elaborate argument on the question of >wer, confining himself chiefly, however, a view of the peculiar grounds on which sted the power over the Cumberland lad. He was strongly in favor of the ercise of this power by the General svernment. This speech indicates the ?ws he was thus early accustomed to ke of the General Government and its institutional powers and duties. They Ok broad and comprehensive, yet guarded d well-de6ned. In the conclusion of is speech, he commented strongly on e spirit of hostility to all exercise of a nencent power by the General Govern:nt, manifested by the party that was ■A about entering into power, after a araeful victory over the wise and blameis administration of John Quincy Adams. Terence was made particularly to Mr. rvenson, (the Speaker,) to Mr. Buchanan d his modern Democracy, and to Mr. mdolph, who had declared in the debate at "the only mistake Virginia ever ade on the subject of the Constitution i* in adopting it!"
In allusion to what had passed in deite and to the party tactics and maeuvres which had been employed in the wnt Presidential canvass, Mr. Barnard ■Id the language, at the close of his marks, of severity and grave rebuke. The two years of Mr. B.'s service in jotrress at this period were the last two ■ars of Mr. Adams's administration. He w much to approve and admire in that I ministration, and little to condemn. It as truly republican, and was conducted i the strictest and purest principles of publican policy. Many of his political
associates and a large portion of the party to which he was attached joined the unrighteous crusade against it. He could not follow them.
On his return home in June, at the close of the first session of the twentieth Congress, a meeting of true Republicans was called, which brought together vast numbers of citizens, in the open air, at the court-house in Rochester. The venerable Nathaniel Rochester presided. Mr. Barnard alone addressed the meeting. Resolutions were adopted in favor of the administration of Mr. Adams, and of his re-election, and expressing strong disapprobation of " that class of politicians who would lower the high standard of moral excellence and intellectual attainments hitherto considered indispensable in a Chief Magistrate." The effect of this meeting was marked and decided in that county and district, and was afterward strongly felt in the election for President.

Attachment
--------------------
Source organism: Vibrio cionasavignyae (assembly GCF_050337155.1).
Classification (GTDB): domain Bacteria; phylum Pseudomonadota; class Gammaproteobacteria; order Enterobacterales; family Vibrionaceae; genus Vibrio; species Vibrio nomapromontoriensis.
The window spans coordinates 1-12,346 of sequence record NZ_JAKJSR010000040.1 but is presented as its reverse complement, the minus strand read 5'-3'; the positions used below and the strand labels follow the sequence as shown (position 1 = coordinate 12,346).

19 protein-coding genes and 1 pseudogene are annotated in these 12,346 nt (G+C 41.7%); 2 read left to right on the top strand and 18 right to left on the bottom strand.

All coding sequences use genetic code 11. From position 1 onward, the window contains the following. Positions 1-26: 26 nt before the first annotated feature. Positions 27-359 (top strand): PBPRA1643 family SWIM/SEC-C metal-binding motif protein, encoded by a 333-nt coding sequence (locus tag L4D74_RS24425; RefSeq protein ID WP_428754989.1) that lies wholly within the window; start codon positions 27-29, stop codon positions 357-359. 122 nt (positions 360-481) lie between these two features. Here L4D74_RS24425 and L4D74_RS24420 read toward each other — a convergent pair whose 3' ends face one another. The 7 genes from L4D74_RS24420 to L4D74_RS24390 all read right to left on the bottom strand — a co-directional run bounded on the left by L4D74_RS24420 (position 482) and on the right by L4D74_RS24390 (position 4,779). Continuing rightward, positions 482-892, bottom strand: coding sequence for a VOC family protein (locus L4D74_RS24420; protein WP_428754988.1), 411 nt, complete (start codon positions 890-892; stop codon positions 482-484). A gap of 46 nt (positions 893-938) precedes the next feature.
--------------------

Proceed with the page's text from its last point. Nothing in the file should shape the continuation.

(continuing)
It was in the fall of 1827 that the first attempt was made to form a political party in Western New York, on the basis of the popular excitement growing out of the abduction and probable murder of William Morgan. This movement was begun at Rochester, and some active politicians of the Republican party were the leaders in it. From its first rise Mr. B. set his face strongly against the movement. He could not see in it a ground broad enough for a great party, especially a State and national party, to act upon; and he would not allow himself to be engaged in a contest merely local, which the managers would be sure to use for their private ends.
It is well known how this excitement swept over Western New York, and extended to other parts of the country. All the old party distinctions and principles were for a time broken down. There was but one political party, and that was the Anti-Masonic party. Masons generally stood aloof from it, but could say nothing and do nothing. Some of them joined it. The rest of the community almost en masse, with here and there a singular exception, seemed of one mind and one heart.
The excitement was a storm—a tempest, and required some courage to face it; it was much easier to yield to it. Mr. B. was not a Mason, and had no sympathies with Masonry, and no one held in greater horror the crimes committed in its name ; but he thought crime should be referred to the judicial tribunals, and not to political parties, and he therefore refused to become politically an Anti-Mason.
But a man, at that period, in Western New York, had to be either politically an Anti-Mason, or he could be nothing politically. Nobody but an Anti-Mason could hold any local office, from that of a representative in Congress, to that of constable or postmaster. The spirit of Anti-Masonry reigned everywhere. It raged in the churches, in families, and in neighborhoods, and was everywhere supreme. Of course it was exclusive and intolerant. It not only had supreme local sway, but soon learned to look away from home to the higher offices of the State, and even of the nation, for which it felt itself entitled to furnish candidates.
Before a popular sentiment so engrossing, before so raging a spirit, it was difficult for men having any political hopes to hold out with firmness. Very few did hold out—very few especially of the young men, except those who were Masons. It would be difficult to name a man, not a Mason or a Jacksonian Democrat, then on the stage of action in Western New York, who has since made any figure in politics, who was not an AntiMason. They rose upon, and have risen from, Anti-Masonry.